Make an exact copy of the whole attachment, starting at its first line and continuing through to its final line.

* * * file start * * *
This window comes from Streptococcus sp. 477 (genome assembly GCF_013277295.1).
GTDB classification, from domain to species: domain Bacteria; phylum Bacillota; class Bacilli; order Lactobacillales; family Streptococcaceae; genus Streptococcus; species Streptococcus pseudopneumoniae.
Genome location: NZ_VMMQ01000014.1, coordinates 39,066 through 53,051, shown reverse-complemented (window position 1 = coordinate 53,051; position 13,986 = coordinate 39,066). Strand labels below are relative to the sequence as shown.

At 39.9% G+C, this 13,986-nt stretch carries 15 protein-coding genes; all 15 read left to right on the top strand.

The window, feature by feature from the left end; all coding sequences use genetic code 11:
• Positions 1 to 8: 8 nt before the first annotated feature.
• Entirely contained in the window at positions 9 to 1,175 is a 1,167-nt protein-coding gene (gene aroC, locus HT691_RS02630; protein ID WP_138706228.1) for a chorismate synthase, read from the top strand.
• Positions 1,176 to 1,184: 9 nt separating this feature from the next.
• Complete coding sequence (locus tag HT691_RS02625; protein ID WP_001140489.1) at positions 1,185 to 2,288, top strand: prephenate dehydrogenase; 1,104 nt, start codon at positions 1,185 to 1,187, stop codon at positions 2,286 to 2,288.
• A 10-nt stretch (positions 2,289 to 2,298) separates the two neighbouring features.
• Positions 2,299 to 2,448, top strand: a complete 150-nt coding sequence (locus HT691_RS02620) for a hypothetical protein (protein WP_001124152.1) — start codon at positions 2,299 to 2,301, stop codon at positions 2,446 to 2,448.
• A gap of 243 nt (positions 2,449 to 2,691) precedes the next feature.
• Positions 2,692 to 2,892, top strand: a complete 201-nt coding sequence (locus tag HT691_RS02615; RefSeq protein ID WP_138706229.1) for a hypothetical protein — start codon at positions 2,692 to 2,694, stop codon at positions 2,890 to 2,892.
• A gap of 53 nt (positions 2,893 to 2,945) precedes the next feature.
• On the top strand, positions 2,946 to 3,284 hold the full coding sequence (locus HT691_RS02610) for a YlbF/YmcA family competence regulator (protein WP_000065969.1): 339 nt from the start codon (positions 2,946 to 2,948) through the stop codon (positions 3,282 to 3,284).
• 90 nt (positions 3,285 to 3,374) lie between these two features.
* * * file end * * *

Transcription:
This window comes from Streptococcus sp. 477 (genome assembly GCF_013277295.1).
GTDB classification, from domain to species: domain Bacteria; phylum Bacillota; class Bacilli; order Lactobacillales; family Streptococcaceae; genus Streptococcus; species Streptococcus pseudopneumoniae.
Genome location: NZ_VMMQ01000014.1, coordinates 39,066 through 53,051, shown reverse-complemented (window position 1 = coordinate 53,051; position 13,986 = coordinate 39,066). Strand labels below are relative to the sequence as shown.

At 39.9% G+C, this 13,986-nt stretch carries 15 protein-coding genes; all 15 read left to right on the top strand.

The window, feature by feature from the left end; all coding sequences use genetic code 11:
• Positions 1 to 8: 8 nt before the first annotated feature.
• Entirely contained in the window at positions 9 to 1,175 is a 1,167-nt protein-coding gene (gene aroC, locus HT691_RS02630; protein ID WP_138706228.1) for a chorismate synthase, read from the top strand.
• Positions 1,176 to 1,184: 9 nt separating this feature from the next.
• Complete coding sequence (locus tag HT691_RS02625; protein ID WP_001140489.1) at positions 1,185 to 2,288, top strand: prephenate dehydrogenase; 1,104 nt, start codon at positions 1,185 to 1,187, stop codon at positions 2,286 to 2,288.
• A 10-nt stretch (positions 2,289 to 2,298) separates the two neighbouring features.
• Positions 2,299 to 2,448, top strand: a complete 150-nt coding sequence (locus HT691_RS02620) for a hypothetical protein (protein WP_001124152.1) — start codon at positions 2,299 to 2,301, stop codon at positions 2,446 to 2,448.
• A gap of 243 nt (positions 2,449 to 2,691) precedes the next feature.
• Positions 2,692 to 2,892, top strand: a complete 201-nt coding sequence (locus tag HT691_RS02615; RefSeq protein ID WP_138706229.1) for a hypothetical protein — start codon at positions 2,692 to 2,694, stop codon at positions 2,890 to 2,892.
• A gap of 53 nt (positions 2,893 to 2,945) precedes the next feature.
• On the top strand, positions 2,946 to 3,284 hold the full coding sequence (locus HT691_RS02610) for a YlbF/YmcA family competence regulator (protein WP_000065969.1): 339 nt from the start codon (positions 2,946 to 2,948) through the stop codon (positions 3,282 to 3,284).
• 90 nt (positions 3,285 to 3,374) lie between these two features.